Why Fashion Show Clothes Often Look So Bizarre

Why Fashion Show Clothes Often Look So Bizarre

The fashion industry is well known for its intense creativity, uniqueness, and eccentricity. Every year, fashion designers and other creatives showcase their latest creations to the world. Typically, they are named after specific years and weather seasons e.g. Fall/Winter 2019 collection, Spring/Summer 2012 collection.

By revealing their latest collections once or twice a year, fashion designers remind us of the ever dynamic nature of fashion. And perhaps the grandest way they can do that is through fashion shows.

Although numerous fashion shows and events are held around the world every year, only some of them, such as the Paris Fashion Week, New York Fashion Week, Milan Fashion Week, and London Fashion Week, are considered the most prestigious ones. This is where the most popular luxury clothing labels like Gucci, Louis Vuitton, Fendi, Burberry, Prada, Chanel, Dolce, and Gabbana get to show the world what they’ve been working on. Usually lasting a week, the events bring together A-list celebrities and fashion industry heavyweights who occupy the front row seats, keenly observing what could become the next fashion trends.


If you’ve been to more than a few high-end fashion shows, you certainly know what makes them striking: it’s not the traditionally lanky physique of the models but rather the clothes they wear. In many cases, they tend to be very outlandish (if not outright shocking), being a mix of oddly matched colors, edgy patterns, and bizarre shapes.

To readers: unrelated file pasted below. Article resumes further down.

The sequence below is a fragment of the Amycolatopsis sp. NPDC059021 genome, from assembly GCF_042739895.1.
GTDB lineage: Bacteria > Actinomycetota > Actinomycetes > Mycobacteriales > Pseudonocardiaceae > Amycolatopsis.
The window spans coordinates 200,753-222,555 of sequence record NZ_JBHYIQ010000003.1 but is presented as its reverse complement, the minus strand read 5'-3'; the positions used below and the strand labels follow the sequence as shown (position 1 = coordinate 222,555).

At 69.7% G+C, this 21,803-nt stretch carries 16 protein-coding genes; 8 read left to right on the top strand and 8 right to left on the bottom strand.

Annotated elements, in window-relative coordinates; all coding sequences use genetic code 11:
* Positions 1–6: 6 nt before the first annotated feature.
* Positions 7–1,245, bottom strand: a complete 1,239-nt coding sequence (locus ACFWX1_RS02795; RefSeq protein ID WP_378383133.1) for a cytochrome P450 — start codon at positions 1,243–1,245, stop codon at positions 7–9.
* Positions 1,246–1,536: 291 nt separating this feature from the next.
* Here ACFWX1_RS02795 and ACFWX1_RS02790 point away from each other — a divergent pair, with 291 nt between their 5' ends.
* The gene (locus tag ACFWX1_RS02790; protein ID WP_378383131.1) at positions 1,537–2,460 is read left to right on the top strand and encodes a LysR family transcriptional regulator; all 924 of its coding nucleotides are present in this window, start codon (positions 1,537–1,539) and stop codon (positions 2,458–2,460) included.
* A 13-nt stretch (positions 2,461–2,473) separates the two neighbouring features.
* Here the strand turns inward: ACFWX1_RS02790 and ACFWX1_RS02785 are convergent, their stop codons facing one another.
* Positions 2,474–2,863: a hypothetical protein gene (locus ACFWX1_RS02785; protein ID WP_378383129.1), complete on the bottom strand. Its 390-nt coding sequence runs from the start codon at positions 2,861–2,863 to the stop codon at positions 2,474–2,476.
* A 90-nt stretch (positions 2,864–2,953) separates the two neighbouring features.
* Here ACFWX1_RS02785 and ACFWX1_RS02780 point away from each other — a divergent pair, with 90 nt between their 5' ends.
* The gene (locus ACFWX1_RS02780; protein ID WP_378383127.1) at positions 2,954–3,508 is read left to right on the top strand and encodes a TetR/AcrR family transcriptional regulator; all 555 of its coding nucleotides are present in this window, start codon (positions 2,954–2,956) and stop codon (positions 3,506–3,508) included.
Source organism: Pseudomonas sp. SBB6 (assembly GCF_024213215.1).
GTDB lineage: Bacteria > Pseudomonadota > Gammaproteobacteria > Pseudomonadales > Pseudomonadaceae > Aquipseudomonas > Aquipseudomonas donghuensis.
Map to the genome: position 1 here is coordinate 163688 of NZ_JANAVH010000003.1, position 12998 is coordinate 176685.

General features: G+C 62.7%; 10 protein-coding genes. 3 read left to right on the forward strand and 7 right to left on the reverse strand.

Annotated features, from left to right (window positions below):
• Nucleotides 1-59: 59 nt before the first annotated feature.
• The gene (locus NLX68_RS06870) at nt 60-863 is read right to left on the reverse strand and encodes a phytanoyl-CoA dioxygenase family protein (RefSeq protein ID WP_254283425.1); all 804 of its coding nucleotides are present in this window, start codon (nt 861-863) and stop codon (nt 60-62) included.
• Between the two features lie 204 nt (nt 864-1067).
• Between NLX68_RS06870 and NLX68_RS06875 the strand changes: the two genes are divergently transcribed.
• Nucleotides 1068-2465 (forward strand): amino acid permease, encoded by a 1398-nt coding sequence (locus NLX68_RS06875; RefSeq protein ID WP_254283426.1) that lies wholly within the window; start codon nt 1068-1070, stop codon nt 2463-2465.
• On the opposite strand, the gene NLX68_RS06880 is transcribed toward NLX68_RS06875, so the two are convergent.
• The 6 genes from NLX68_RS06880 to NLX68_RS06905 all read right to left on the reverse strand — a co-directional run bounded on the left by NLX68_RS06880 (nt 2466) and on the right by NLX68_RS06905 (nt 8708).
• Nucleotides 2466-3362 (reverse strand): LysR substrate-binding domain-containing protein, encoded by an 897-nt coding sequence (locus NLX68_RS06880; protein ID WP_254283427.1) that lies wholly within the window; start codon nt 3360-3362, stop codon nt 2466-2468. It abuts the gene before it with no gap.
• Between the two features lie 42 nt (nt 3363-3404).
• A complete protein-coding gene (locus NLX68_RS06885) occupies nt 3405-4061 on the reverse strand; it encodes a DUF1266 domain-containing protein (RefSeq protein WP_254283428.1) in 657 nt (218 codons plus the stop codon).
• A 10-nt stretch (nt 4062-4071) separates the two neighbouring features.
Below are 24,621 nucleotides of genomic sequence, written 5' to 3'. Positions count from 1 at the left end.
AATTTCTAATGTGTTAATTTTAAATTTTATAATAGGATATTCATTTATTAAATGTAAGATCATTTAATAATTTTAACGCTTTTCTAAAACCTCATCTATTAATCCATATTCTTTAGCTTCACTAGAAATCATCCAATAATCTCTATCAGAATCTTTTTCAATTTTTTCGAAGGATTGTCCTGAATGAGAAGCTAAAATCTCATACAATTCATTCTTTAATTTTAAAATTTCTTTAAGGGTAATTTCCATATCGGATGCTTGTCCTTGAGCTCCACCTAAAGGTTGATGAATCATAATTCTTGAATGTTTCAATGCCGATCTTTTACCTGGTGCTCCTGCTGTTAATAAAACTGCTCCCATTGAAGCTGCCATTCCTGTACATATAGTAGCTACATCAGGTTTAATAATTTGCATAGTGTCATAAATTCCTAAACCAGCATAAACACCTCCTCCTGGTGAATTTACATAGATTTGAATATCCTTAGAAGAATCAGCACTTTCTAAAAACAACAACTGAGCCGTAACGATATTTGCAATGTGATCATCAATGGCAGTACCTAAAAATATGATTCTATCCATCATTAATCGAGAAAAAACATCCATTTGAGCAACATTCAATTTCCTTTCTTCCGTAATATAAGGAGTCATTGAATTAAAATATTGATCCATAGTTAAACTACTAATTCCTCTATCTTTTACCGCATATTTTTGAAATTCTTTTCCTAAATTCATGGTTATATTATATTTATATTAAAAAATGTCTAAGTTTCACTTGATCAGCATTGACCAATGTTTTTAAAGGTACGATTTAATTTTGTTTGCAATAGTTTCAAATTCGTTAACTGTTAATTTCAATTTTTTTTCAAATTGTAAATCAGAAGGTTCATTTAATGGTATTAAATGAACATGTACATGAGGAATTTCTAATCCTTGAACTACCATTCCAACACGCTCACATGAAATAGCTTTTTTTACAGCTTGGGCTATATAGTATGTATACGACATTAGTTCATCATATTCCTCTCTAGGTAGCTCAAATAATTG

As you watch models walk by, you can’t help wondering why the clothes they showcase appear to be in such stark contrast to what you see in fashion retail stores or on the street. Why do fashion houses repeatedly unveil designs that hardly end up in retail stores? You can be certain that you are not the only person asking such questions. The subject is often raised during fashion discussions and may even be given as a rhetorical analysis essay topic for college students to write about.

Could it be that creative directors have run out of ideas within the bounds of sanity? Or do they deliberately put out the out-of-this-world designs just to create shock among the audience and give fashion bloggers and other media outlets something to talk and write about? Could it be that they are simply unable to put their resources to good use and, therefore, end up creating such unworthy pieces of clothes?

We will attempt to answer this question by giving you some insights into the world of high-end fashion.